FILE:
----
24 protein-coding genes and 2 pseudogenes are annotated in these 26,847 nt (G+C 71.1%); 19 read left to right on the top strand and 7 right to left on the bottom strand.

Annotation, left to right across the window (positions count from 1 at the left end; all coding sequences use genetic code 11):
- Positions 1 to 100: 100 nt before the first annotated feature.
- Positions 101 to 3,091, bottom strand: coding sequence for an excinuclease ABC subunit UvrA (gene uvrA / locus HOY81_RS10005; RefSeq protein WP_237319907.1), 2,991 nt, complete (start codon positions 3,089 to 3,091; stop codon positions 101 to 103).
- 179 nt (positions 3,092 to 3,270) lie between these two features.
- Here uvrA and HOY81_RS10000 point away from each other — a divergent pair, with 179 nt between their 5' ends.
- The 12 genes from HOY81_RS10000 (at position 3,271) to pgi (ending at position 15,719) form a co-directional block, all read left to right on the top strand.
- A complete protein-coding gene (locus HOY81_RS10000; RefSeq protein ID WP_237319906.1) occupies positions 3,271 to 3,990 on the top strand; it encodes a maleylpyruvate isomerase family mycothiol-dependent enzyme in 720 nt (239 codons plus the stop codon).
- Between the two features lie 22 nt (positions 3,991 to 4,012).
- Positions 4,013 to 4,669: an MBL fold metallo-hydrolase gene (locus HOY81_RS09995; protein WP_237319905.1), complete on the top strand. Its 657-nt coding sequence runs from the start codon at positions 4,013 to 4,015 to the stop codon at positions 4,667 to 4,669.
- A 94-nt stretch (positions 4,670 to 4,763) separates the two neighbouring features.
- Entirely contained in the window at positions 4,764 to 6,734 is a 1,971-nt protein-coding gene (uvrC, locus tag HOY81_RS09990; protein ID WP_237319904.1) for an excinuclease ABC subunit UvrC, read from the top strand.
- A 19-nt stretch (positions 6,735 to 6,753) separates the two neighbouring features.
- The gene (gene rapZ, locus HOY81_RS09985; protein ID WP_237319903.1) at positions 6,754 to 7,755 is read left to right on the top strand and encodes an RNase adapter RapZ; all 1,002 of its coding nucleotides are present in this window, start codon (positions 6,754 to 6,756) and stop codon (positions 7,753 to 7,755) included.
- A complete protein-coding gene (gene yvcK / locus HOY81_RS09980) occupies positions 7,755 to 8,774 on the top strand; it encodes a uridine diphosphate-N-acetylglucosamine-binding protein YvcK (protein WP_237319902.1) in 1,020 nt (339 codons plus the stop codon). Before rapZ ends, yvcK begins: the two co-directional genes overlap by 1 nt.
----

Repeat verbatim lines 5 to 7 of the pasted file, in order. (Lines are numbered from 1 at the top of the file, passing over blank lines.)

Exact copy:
- 179 nt (positions 3,092 to 3,270) lie between these two features.
- Here uvrA and HOY81_RS10000 point away from each other — a divergent pair, with 179 nt between their 5' ends.
- The 12 genes from HOY81_RS10000 (at position 3,271) to pgi (ending at position 15,719) form a co-directional block, all read left to right on the top strand.